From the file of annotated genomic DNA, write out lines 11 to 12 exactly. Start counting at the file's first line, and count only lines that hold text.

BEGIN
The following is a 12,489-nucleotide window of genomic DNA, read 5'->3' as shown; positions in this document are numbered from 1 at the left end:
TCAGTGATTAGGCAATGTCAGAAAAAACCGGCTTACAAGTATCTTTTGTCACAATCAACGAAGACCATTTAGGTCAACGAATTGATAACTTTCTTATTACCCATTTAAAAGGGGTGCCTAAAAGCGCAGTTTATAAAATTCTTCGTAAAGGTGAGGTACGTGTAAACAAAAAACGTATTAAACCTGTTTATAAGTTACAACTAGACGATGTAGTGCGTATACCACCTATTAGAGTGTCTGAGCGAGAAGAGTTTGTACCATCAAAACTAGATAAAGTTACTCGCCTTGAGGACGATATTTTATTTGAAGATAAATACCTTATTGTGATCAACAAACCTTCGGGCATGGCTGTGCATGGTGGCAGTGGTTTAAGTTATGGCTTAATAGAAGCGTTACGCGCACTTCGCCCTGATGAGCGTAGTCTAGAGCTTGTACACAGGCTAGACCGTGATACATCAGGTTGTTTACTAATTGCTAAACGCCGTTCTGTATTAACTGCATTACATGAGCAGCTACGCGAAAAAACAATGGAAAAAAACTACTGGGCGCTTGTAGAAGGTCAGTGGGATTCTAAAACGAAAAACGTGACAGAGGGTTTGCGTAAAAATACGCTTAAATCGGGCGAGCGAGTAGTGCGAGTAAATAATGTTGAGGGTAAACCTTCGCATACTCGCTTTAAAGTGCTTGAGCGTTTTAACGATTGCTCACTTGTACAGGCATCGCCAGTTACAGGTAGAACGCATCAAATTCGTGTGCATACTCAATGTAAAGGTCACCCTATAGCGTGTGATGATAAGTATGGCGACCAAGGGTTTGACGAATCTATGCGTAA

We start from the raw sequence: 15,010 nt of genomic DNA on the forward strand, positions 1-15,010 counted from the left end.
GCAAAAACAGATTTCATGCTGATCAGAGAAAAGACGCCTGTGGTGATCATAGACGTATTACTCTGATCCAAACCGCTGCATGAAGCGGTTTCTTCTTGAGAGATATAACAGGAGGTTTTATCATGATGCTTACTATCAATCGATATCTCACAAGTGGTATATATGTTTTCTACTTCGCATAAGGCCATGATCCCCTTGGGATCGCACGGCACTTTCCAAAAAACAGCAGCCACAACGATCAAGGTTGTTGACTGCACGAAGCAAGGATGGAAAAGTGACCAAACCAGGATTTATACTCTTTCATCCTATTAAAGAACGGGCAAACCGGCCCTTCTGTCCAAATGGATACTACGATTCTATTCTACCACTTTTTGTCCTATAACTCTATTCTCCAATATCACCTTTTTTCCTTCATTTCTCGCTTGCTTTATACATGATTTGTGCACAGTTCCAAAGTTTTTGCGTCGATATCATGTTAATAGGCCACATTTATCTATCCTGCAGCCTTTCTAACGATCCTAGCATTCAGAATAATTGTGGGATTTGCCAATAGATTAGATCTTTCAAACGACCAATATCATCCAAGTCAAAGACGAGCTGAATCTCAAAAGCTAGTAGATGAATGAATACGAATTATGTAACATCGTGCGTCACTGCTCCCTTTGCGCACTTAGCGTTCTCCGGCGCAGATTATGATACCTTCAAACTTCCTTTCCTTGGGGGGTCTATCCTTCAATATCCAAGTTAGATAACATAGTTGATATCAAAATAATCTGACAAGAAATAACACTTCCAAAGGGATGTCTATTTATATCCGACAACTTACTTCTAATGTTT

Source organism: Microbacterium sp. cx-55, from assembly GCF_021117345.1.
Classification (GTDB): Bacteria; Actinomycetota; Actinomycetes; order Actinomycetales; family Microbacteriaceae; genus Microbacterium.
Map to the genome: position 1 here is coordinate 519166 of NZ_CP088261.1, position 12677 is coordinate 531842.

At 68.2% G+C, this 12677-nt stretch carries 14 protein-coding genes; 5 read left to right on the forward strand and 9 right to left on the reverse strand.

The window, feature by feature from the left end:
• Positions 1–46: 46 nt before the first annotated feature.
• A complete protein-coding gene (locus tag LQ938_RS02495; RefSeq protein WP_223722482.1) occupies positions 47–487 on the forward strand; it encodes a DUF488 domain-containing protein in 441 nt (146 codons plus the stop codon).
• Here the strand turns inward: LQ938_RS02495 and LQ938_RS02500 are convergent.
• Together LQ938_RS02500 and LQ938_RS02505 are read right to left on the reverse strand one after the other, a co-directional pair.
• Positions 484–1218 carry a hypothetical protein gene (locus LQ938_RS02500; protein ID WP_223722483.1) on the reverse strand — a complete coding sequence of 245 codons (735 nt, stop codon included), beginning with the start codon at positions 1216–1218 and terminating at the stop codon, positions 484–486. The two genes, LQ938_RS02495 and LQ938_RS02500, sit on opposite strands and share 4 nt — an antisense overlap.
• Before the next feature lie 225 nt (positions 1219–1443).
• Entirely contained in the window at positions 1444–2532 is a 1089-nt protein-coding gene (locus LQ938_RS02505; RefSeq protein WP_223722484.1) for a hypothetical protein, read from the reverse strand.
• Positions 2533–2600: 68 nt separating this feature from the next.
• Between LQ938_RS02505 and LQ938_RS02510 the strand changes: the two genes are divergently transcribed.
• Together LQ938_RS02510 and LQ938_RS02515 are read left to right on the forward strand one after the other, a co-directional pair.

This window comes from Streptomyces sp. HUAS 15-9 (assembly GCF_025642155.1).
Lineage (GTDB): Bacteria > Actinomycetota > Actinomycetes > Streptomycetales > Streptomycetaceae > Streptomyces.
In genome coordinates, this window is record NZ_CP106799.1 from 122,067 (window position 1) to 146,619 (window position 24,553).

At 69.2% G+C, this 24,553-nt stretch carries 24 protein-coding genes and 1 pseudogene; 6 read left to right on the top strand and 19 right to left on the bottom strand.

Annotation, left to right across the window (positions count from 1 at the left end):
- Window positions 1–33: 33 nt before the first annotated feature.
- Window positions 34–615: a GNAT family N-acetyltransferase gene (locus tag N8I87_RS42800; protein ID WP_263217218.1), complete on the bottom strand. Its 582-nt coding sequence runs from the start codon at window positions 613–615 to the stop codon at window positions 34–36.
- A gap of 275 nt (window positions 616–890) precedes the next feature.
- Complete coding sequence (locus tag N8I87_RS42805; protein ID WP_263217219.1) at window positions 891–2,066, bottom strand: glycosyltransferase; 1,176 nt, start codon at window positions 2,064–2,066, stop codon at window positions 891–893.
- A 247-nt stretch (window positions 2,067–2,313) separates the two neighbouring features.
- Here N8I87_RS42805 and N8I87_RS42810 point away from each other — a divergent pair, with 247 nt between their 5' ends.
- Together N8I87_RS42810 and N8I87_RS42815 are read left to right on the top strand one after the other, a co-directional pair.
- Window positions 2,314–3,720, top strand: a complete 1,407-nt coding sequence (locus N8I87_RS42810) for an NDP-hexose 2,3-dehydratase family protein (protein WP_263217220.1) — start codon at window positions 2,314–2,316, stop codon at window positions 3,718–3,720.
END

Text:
• A complete protein-coding gene (locus tag LQ938_RS02495; RefSeq protein WP_223722482.1) occupies positions 47–487 on the forward strand; it encodes a DUF488 domain-containing protein in 441 nt (146 codons plus the stop codon).
• Here the strand turns inward: LQ938_RS02495 and LQ938_RS02500 are convergent.